Bigelow Laboratory Brings 100-City "A Sense of Wonder" Film Tour to Boothbay Harbor
The Laboratory is collaborating with the National Women's History Project and Sense of Wonder Production to host a free public showing of 'A Sense of Wonder,' the biographical film about Rachel Carson's life and advocacy for the natural world on March 24, 2009 at 7 p.m. at the Harbor Theatre in Boothbay Harbor.
West Boothbay Harbor, ME – On Tuesday, March 24, 2009, Bigelow Laboratory for Ocean Sciences, Sense of Wonder Productions, and the National Women's History Project will present a free public screening of the critically-acclaimed film A Sense of Wonder. The film is a portrait of scientist Rachel Carson's life and her passionate advocacy for the natural world after publication of her best-selling book Silent Spring in 1962.
This event is one of the Laboratory’s Café Scientifique events to promote an understanding and appreciation of scientific research and discovery.
The 55-minute film will be shown free of charge at the Harbor Theatre, 185 Townsend Avenue (in the Meadow Mall), Boothbay Harbor at 7 p.m. This event is not a fund-raiser, however, donations to support the Laboratory’s Keller-BLOOM Education Program
for high school juniors will be gratefully accepted.
“In many ways, Carson’s work catalyzed the environmental movement and marked the beginning of contemporary society’s awareness that human actions can have inadvertent and massive environmental consequences,” said Dr. Mike Sieracki, a Senior Research Scientist at the Laboratory.
“This realization continues to be at the center of today’s policy debates about climate change.”
Following the screening, local scientists will lead a discussion about thE role of science in environmental policy and the challenges faced by women in the sciences.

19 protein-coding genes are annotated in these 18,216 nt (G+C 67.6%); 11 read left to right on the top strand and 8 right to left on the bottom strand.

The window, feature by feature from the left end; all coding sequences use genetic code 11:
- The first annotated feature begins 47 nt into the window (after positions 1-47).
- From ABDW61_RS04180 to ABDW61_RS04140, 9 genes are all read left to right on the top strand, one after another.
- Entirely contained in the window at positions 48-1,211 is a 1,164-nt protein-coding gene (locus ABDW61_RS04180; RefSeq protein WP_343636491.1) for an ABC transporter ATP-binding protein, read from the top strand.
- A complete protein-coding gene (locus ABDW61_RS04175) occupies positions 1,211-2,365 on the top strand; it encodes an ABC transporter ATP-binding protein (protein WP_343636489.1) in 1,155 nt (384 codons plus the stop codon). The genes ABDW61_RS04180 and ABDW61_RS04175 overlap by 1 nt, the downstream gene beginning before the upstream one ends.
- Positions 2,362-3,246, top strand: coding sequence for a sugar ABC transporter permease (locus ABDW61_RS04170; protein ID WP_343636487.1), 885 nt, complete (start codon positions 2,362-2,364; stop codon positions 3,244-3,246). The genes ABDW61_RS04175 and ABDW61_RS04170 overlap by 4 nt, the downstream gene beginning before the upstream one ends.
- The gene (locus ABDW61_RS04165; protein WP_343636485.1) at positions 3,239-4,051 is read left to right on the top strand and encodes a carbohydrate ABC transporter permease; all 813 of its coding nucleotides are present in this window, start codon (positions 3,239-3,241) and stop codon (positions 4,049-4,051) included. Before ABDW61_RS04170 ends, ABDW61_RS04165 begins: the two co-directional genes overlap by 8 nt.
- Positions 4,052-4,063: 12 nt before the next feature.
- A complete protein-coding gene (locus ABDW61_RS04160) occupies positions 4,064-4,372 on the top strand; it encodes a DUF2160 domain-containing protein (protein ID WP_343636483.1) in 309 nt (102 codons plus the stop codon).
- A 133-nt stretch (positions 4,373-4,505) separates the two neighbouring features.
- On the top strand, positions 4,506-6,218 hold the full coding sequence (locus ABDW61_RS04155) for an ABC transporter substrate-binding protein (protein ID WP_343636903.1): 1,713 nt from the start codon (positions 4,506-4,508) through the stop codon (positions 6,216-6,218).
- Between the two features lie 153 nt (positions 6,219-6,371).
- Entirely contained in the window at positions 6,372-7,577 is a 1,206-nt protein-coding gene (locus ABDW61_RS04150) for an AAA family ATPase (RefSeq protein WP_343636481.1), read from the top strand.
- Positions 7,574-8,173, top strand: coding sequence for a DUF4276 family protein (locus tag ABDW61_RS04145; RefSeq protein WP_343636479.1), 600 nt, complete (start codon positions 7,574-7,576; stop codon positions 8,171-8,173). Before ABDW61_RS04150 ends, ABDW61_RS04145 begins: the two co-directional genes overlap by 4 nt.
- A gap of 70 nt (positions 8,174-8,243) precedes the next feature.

The documentary-style film stars Kaiulani Lee, who uses many of Carson’s own words to describe how her findings about the risks of chemical pesticides led to attacks from the chemical industry, government officials, and the press. The film was shot in 2007 at Carson’s Southport Island cottage. The film is based on the play A Sense of Wonder
written by Kaiulani Lee, with the help and guidance of many of Miss Carson's friends and colleagues and with permission from the Rachel Carson Literary Estate.
The National Women’s History Project is collaborating with local
organizations around the United States to show the film in 100 North
American cities and towns this spring. The tour honors women leaders in the environmental movement in general, and the pioneering work of Rachel Carson in particular.
The Café Scientifique series at Bigelow Laboratory is an opportunity for participants to engage in informal conversations about scientific issues, research, exploration, and the latest news from the field. Cafés are free and open to the public. Bigelow scientists have been hosting talks with the general public since the beginning of the Laboratory’s residence on the Maine 35 years ago. The Café Scientifique movement itself began in 1998 in England, and has spread quickly throughout Europe and the United States (www.cafescientifique.org
). There are over 150 science cafés
organized over 40 countries that host regular get-togethers to bring
science into our conversations and our culture.
Established in 1974, Bigelow Laboratory for Ocean Sciences
is a center for global ocean research. An independent,
nonprofit research institution, the Laboratory is supported by federal
research grants and private funds. The Laboratory’s research focus ranges from microbial oceanography -- examining biological productivity in the world’s oceans at the molecular level -- to the large-scale biogeochemical processes that drive interactions between ocean ecosystems and global environmental conditions. These programs have taken Bigelow scientists around the world to every ocean and the polar seas.
Photo: Kaiulani Lee as Rachel Carson. Courtesy of Sense of Wonder